Hazelnut Plantations in Chile
This post is also available in: Spanish
In 2016, we were frankly optimistic about the excellent record price of USD 5 per kilo of hazelnuts. In 2017, the price paid has been more than USD 6 per kilo, for the Tonda di Giffoni, one of the varieties most appreciated by the buyer market.
The projections for the next 5 to 10 years indicate a steady increase of the value per kilo. This is explained by the great acceptance and growth of the buyer markets. However, as in all markets of agricultural production, there will be harvests that are better paid than others, depending on quality and supply, and on the success of producers in the different parts of the world where hazelnuts are grown, especially in Turkey, which continues to be the big supplier.
Projection of Hazelnut Plantations in Chile
The projection for Chile in 2020, if maintained without great variation, is that it would be the largest producer in the southern hemisphere, a great advantage because each season sees a producer enter the market at a time of the year when there is less competition. Globally, Chile is expected to be in third position after Italy, Turkey being the largest bidder.
So far, the great buying power is still Ferrero Rocher, especially for its most successful product, Nutella, which is sold in more than 90% of the supermarkets and grocery stores in Europe and America and continues to expand into markets in Africa and Asia.
As regards Chilean production, the Ferrero branch in Chile manages, that is to say, it produces a proportion of the hazelnuts and acquires by contract a great part of the local harvest, thus totalling 75% of the Chilean production.
To the extent that the local producers, who today sell on contract to Ferrero, become independent at the end of their contracts, it is expected that there will in the future be a greater supply from medium and small producers. This would boost the market and generate a better income for small producers of hazelnuts.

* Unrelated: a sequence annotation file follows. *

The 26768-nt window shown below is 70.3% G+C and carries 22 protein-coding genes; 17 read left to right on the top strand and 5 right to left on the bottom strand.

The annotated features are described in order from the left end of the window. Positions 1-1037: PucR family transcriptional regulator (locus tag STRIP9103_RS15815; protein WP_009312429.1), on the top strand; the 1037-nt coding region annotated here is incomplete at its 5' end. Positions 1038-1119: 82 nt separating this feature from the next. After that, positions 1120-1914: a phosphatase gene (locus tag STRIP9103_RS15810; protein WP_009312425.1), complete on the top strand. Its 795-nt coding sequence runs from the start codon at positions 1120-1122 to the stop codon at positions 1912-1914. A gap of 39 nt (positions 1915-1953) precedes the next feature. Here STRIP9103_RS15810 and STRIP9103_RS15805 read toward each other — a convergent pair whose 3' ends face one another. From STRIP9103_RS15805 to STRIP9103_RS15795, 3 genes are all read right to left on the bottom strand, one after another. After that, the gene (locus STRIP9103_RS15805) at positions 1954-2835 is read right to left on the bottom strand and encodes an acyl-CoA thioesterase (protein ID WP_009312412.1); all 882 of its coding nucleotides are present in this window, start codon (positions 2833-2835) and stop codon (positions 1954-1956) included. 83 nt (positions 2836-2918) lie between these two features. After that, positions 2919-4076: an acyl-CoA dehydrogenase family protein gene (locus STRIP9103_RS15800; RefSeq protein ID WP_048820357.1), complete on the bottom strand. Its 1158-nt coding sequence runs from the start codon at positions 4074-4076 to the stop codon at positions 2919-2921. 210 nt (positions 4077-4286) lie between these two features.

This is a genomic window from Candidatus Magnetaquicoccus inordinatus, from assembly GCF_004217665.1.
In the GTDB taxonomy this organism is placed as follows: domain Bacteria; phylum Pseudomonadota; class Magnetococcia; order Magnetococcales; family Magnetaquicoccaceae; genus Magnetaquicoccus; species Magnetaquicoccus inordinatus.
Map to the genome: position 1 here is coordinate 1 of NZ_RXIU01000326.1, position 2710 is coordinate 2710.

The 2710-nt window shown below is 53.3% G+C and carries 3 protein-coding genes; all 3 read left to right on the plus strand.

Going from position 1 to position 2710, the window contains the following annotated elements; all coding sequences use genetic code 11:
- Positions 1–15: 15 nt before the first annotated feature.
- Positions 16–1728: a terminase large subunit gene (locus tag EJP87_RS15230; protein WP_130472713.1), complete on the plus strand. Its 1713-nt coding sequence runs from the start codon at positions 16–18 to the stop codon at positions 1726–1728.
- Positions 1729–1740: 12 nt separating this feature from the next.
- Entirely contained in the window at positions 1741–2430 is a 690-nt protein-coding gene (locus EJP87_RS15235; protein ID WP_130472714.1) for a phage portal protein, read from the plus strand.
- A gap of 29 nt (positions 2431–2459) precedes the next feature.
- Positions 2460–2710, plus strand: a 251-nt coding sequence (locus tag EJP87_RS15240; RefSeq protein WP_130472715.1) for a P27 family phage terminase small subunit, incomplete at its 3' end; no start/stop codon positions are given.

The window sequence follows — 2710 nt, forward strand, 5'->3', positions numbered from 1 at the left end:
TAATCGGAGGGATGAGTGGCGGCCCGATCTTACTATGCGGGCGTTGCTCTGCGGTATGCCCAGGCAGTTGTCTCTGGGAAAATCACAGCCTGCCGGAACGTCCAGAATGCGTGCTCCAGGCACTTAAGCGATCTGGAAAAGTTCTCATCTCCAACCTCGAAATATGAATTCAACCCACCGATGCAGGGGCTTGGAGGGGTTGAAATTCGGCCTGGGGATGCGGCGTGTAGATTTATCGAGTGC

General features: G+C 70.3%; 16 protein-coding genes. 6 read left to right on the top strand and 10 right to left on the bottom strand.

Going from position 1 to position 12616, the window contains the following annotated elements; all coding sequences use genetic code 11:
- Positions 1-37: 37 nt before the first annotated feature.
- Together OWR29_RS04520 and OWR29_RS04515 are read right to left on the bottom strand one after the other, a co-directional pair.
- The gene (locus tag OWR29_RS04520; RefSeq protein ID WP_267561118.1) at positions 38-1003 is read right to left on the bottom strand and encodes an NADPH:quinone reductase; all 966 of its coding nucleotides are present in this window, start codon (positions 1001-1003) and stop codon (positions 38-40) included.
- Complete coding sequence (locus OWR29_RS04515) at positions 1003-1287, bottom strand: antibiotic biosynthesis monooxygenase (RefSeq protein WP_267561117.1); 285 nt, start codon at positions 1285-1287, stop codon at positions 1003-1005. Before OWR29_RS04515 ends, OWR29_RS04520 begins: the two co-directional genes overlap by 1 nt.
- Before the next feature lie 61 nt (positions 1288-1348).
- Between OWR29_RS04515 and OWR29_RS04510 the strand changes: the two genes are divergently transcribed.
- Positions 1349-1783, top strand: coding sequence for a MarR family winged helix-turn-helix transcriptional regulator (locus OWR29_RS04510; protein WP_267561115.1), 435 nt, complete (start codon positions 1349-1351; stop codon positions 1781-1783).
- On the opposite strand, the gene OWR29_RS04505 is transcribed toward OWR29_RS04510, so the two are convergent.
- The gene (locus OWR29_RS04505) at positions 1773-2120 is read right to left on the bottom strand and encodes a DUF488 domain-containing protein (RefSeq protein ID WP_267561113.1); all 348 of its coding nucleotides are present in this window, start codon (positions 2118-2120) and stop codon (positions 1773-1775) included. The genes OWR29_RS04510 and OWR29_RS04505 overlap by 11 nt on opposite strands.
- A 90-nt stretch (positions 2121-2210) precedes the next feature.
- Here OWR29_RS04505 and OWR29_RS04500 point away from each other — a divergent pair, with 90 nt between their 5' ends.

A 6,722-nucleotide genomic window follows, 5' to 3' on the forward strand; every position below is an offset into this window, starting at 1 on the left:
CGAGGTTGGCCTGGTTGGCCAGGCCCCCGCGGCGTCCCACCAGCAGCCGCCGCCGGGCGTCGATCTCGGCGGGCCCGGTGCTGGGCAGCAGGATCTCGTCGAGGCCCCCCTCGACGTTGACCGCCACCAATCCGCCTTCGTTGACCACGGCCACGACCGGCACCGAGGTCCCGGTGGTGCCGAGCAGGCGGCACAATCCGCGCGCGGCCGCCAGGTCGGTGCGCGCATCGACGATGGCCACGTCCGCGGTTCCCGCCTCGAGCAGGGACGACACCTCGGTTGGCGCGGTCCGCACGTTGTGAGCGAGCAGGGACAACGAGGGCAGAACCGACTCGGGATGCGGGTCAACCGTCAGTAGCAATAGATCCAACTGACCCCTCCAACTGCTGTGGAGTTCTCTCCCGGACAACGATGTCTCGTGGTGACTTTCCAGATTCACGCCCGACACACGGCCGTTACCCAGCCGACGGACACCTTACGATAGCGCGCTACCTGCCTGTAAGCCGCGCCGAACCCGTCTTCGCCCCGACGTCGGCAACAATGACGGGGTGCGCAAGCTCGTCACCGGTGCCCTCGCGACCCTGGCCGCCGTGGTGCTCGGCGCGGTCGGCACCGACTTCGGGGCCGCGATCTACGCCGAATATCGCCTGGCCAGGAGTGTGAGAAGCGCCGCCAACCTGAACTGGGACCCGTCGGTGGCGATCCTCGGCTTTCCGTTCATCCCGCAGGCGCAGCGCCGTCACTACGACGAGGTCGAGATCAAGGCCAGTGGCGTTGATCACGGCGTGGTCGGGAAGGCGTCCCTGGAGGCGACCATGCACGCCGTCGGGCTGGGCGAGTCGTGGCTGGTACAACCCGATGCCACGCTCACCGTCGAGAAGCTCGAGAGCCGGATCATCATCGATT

So far, the contracts and the high cost of skilled labour for the harvest, because it coincides with other local crops, have been big limitations. However, the low-cost technology of a combine harvester allows producers to look forward with great optimism.
Last month the Revista del Campo presented the harvester as follows: “It is mechanical equipment, but it must be operated by a person to fulfil its function. The tool, which promises to collect 90% of the hazelnuts in the first pass, aims to become a solution for all those producers who still harvest manually.”
A Closer Look at Hazelnuts
Hazelnuts are considered one of the healthiest fruits. They are marketed for consumption as a dried fruit, as well as for the production of oil, cream and butter. The world’s great houses of chocolatiers demand them as a primary ingredient in the development of new lines of premium chocolates, since they have a great measure of acceptance by the buyers, which guarantees success in sales of new lines of products.
Faced with such high expectations, we wanted to carry out further investigation with an agricultural investor in hazelnuts. The closest one to us is an investor who acquired his farm from GTSA Real Estate Brokers.